If you’re in the market for a kit chicken coop, I think Nestera is an excellent company to consider. Nestera’s coops are made in the UK with 100% recycled plastic, and since they “slot” together, they’re easy to assemble, disassemble, and clean. Plus, each Nestera coop comes with a 25-year warranty.

A Nestera chicken coop with run, flanked by a small family.

Nestera is a young company (founded in 2020), so they don’t yet have what I’d consider a proven track record – plus, I haven’t tested their products, so I can’t give a definitive answer on how much I like them. However, I like what they stand for, and their Large Raised Coop is definitely on my list of things to buy.

4: Use What You Can Find

A rustic chicken coop made of woven reeds and sticks.

It doesn’t get more “use what you can find” than this handmade coop. It looks like it’s made with flexible reeds or bamboo. While we’d recommend something a bit sturdier to protect against night predators, a hovel like this would give your chickens excellent shelter and shade during the day.

This one ties in with using what you have: don’t be afraid to use what you can find for free (or cheap). In our last post, we wrote about DIY-friendly chicken coops, and in it, we showed some of the most creative coops you can build on a tight budget. Some of them looked downright weird, but here at Little Onion Farm, we love a funky chicken coop!

Chickens aren’t picky about what you build with or how the end result looks. As long as it protects them from the elements and their natural predators, you can use almost anything as a building material. Some of the more creative chicken coops we’ve seen were made out of children’s plastic playhouses, swing sets, dressers, cars, campers, and, of course, truck caps.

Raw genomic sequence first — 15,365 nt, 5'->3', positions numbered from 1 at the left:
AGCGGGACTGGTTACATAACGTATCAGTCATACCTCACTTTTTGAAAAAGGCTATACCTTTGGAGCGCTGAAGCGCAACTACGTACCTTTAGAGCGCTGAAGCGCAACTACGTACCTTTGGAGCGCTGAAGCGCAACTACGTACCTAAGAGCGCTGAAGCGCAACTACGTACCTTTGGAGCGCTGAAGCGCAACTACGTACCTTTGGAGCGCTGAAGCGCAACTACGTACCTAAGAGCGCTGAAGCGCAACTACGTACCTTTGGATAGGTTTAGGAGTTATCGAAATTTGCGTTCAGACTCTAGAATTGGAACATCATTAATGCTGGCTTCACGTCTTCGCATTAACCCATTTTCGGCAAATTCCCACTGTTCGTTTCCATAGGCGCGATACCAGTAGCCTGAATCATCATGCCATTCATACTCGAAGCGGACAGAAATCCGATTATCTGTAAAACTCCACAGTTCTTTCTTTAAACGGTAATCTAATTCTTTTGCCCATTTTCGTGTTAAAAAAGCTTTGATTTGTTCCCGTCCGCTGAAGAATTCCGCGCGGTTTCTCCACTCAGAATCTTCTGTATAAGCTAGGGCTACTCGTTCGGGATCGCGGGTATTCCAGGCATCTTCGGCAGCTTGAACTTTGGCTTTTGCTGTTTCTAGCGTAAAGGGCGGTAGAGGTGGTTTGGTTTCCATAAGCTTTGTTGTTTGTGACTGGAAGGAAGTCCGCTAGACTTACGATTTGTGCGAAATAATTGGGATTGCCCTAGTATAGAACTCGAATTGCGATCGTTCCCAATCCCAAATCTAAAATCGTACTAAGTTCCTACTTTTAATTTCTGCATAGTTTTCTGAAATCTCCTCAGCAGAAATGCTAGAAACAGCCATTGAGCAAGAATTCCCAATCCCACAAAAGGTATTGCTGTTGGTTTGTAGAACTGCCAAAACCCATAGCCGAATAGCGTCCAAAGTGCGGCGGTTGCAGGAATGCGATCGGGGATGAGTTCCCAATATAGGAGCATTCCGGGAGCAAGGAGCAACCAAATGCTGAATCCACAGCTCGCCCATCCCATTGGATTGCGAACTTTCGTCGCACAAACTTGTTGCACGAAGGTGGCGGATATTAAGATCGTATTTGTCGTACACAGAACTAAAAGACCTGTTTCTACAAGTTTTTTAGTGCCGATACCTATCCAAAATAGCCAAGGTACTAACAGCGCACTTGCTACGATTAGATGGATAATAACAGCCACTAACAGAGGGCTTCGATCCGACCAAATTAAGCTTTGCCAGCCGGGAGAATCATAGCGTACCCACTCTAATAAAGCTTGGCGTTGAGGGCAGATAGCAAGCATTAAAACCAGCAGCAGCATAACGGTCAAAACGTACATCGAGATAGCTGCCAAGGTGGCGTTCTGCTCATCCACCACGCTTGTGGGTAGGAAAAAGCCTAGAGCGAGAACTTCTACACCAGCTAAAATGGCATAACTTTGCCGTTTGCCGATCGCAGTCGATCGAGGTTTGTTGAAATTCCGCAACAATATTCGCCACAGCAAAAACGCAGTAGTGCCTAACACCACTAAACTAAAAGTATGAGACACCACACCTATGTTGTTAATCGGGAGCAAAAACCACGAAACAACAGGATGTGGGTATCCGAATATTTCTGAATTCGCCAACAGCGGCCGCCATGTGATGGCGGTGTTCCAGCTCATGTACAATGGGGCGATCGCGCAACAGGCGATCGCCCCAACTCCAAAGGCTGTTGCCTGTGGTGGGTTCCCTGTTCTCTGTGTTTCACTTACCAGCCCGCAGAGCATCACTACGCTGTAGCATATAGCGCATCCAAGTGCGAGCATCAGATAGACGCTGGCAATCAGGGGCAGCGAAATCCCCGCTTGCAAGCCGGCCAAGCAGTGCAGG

Your coop needs to be weather-appropriate for your region, and that may limit your usable materials somewhat. For example, if you live somewhere with a severe rainy season, make sure your coop is waterproof. If you live in an area with brutal winters, make sure it’s well-insulated. You get the picture.

5: Borrow Tools and Supplies

A "hoop house" for livestock made of cattle panels. A hoop house is a very cheap chicken coop to build, and it's lightweight, too.

A cattle panel chicken “tunnel” like this one can be erected with minimal tools. Most of your work can be done using zip ties and staples, though you’ll need to do some woodworking for the front and rear walls.

Not all cheap chicken coops require power tools to build, but most of the traditional coops we think of today do. If you don’t have (or can’t obtain) access to a saw, a drill, or even a hammer, building your own chicken coop may not be for you. 

If you can borrow some tools from a friend or family member, you’re in business! Even if you don’t have someone you can borrow from, you might consider visiting a local swap meet, flea market, pawn shop, or secondhand store to see what’s available there. You may be able to source some perfectly usable tools for an affordable price.